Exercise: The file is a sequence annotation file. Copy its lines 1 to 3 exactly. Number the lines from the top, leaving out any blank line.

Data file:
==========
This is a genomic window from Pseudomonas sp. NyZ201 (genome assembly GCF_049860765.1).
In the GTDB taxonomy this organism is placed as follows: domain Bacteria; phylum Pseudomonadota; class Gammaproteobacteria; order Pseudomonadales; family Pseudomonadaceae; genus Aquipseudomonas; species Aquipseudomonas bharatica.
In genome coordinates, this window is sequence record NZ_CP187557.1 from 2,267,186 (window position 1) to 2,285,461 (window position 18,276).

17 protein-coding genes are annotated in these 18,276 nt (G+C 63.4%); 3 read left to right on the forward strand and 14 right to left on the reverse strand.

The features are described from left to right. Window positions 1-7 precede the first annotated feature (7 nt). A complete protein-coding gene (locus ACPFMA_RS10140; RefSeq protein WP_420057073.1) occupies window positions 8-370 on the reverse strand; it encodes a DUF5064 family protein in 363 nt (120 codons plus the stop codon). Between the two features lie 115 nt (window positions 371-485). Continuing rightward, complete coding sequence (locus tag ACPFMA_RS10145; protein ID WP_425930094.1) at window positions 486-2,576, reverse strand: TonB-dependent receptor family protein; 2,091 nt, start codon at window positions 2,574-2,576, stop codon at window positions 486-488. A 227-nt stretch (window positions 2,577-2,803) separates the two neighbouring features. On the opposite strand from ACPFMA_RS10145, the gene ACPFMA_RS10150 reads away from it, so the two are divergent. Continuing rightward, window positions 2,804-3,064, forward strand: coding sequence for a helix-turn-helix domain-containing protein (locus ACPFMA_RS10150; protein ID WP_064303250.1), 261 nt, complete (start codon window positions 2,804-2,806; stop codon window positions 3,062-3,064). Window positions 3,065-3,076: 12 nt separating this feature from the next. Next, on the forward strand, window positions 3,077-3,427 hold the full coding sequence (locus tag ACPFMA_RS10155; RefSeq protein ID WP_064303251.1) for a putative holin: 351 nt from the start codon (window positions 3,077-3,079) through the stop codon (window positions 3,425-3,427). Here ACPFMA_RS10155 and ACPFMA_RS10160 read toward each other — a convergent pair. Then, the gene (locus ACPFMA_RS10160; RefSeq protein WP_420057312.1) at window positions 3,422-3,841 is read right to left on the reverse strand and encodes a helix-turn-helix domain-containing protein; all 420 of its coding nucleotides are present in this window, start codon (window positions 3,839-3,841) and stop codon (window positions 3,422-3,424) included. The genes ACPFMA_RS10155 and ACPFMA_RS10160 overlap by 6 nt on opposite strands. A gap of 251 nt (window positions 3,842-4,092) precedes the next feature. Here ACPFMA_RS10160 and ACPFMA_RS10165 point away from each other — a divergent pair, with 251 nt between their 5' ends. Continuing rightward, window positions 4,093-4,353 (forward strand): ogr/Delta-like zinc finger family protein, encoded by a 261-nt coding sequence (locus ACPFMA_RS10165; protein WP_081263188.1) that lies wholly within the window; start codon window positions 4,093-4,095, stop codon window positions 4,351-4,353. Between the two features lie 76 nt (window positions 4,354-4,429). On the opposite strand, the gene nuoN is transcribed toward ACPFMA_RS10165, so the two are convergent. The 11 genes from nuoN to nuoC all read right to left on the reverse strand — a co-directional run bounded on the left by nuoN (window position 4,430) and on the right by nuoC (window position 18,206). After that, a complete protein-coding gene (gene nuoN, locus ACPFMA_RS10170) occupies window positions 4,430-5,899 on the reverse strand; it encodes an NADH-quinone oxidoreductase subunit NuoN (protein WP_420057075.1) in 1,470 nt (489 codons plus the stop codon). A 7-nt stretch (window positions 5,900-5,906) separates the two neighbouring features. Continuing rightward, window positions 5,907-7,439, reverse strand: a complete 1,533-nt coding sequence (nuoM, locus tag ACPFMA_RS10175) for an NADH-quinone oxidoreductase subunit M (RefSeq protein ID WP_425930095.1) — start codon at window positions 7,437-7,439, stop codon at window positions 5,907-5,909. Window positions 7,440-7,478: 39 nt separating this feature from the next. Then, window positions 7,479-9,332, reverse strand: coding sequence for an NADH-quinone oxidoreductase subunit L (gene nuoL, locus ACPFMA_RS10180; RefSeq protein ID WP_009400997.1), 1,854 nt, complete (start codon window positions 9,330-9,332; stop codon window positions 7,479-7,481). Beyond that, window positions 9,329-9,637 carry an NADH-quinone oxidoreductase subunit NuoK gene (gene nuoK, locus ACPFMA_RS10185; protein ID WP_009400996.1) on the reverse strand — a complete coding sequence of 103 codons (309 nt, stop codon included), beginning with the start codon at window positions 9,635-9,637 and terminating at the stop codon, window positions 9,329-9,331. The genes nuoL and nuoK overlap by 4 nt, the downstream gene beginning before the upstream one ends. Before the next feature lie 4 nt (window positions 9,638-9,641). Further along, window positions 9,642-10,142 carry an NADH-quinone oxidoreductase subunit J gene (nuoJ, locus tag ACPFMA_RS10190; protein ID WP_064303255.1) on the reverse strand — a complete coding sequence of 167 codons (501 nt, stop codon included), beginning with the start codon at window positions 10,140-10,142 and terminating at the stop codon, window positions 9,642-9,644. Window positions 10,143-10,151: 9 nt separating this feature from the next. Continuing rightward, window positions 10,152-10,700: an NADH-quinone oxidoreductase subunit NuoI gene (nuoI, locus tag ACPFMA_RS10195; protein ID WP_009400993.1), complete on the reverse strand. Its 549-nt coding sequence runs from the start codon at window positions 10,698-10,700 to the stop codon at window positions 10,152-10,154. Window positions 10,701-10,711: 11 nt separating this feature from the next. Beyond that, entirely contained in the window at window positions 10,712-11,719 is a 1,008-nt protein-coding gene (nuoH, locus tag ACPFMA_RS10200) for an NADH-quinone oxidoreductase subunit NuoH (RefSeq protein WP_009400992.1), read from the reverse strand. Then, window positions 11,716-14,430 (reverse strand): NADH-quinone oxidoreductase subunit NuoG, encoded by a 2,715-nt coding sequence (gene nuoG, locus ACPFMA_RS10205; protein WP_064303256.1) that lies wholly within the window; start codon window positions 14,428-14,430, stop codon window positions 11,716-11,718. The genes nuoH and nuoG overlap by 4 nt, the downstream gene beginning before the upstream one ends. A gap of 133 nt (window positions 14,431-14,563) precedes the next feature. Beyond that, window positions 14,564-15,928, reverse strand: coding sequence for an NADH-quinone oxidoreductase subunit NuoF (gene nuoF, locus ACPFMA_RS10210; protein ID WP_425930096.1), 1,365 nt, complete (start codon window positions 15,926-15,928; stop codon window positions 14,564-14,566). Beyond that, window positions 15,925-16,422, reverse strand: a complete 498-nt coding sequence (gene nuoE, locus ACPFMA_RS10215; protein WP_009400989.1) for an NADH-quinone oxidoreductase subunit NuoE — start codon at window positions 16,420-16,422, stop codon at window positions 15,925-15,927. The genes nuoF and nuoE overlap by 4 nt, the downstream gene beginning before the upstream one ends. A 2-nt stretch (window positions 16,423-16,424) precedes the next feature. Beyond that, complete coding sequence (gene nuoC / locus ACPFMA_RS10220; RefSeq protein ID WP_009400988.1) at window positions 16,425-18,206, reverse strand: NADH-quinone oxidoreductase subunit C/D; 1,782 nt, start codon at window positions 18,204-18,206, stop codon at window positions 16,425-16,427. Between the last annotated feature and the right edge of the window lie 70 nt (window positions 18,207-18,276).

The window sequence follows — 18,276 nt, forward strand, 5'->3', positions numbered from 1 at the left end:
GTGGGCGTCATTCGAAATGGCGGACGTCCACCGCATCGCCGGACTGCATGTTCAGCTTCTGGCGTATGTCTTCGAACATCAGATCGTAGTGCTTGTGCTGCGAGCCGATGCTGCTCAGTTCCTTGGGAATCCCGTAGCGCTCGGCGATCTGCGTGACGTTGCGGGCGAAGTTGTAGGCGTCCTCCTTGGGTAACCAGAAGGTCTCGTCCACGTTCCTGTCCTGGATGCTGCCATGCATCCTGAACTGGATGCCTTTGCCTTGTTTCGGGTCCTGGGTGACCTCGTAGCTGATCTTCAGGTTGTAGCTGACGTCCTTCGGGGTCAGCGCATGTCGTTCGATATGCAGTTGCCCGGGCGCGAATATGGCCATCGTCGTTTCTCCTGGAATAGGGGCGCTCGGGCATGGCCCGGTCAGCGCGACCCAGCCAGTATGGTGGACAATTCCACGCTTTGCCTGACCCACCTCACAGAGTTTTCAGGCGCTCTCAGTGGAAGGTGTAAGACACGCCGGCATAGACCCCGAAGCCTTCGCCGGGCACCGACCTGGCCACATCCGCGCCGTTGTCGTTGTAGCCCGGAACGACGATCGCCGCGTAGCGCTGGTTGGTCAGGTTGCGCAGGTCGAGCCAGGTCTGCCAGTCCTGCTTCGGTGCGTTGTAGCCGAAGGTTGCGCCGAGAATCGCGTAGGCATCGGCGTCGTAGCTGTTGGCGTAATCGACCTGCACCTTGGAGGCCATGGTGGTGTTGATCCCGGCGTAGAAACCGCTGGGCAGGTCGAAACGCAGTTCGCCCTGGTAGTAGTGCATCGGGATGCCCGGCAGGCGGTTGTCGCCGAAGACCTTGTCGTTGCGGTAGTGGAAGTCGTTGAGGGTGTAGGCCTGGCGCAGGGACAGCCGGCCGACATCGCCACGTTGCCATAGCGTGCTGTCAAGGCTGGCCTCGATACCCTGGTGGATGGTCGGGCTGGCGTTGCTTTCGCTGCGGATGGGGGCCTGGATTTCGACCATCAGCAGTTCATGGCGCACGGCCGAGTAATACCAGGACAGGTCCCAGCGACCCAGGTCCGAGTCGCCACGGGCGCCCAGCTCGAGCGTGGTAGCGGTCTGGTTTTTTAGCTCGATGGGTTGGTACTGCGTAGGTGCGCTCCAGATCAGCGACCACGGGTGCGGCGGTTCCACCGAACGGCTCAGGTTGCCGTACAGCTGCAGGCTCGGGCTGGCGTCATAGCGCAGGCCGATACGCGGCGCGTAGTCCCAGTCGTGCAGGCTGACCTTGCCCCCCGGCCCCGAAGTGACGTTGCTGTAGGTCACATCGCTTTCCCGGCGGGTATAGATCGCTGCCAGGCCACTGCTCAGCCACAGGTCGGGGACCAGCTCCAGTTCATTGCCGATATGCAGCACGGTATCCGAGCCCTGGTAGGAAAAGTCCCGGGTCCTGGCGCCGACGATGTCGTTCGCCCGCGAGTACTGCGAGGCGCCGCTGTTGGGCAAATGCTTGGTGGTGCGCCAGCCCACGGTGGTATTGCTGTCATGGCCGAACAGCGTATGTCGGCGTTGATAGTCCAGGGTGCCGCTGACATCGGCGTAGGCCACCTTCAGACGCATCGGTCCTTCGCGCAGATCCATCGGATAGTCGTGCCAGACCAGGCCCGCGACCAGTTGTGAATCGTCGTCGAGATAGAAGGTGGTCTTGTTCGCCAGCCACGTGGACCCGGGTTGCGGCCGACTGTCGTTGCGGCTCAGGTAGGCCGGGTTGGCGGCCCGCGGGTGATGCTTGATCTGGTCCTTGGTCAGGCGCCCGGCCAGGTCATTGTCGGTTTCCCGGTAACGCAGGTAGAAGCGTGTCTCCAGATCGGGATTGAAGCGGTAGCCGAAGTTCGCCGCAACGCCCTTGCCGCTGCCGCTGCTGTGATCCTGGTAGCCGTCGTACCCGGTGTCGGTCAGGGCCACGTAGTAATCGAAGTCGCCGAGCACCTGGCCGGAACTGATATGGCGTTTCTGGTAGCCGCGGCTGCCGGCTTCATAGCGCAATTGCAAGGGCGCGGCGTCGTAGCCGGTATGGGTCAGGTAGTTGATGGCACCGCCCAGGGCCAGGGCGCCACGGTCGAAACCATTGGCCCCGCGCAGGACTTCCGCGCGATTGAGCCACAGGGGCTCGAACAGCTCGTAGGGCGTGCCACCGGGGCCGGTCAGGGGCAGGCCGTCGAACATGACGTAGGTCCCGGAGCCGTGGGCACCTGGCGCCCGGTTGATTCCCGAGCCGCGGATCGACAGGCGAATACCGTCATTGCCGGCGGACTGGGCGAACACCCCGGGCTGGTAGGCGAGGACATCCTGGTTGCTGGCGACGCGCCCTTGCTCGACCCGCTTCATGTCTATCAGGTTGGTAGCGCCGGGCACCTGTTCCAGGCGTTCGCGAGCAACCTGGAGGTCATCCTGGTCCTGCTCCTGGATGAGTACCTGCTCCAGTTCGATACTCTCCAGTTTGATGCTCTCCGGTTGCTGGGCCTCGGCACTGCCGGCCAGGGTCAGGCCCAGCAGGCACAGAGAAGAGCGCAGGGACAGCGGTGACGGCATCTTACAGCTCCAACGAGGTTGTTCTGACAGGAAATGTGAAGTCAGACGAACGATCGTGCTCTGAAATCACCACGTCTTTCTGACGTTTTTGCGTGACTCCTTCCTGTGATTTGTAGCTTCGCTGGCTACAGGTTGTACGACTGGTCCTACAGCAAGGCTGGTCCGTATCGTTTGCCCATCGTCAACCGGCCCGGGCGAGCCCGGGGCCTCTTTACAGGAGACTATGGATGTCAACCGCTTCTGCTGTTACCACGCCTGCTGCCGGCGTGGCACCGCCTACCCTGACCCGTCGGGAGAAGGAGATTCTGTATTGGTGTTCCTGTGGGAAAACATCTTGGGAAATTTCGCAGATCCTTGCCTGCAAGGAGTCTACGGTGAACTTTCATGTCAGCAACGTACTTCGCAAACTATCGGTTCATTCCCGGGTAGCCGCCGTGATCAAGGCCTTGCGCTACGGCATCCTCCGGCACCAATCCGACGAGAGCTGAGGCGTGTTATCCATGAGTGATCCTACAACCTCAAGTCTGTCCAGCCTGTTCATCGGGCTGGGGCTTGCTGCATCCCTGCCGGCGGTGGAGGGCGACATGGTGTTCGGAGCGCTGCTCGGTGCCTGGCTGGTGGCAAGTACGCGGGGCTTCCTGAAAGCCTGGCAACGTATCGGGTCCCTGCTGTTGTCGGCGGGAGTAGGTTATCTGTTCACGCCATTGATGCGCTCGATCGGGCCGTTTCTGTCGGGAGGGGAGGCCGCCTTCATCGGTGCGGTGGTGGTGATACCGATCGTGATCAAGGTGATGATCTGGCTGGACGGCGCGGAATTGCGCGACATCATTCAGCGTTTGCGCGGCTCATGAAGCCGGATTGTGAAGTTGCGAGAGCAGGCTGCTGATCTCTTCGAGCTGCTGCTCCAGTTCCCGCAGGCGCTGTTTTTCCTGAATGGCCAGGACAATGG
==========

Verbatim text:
This is a genomic window from Pseudomonas sp. NyZ201 (genome assembly GCF_049860765.1).
In the GTDB taxonomy this organism is placed as follows: domain Bacteria; phylum Pseudomonadota; class Gammaproteobacteria; order Pseudomonadales; family Pseudomonadaceae; genus Aquipseudomonas; species Aquipseudomonas bharatica.
In genome coordinates, this window is sequence record NZ_CP187557.1 from 2,267,186 (window position 1) to 2,285,461 (window position 18,276).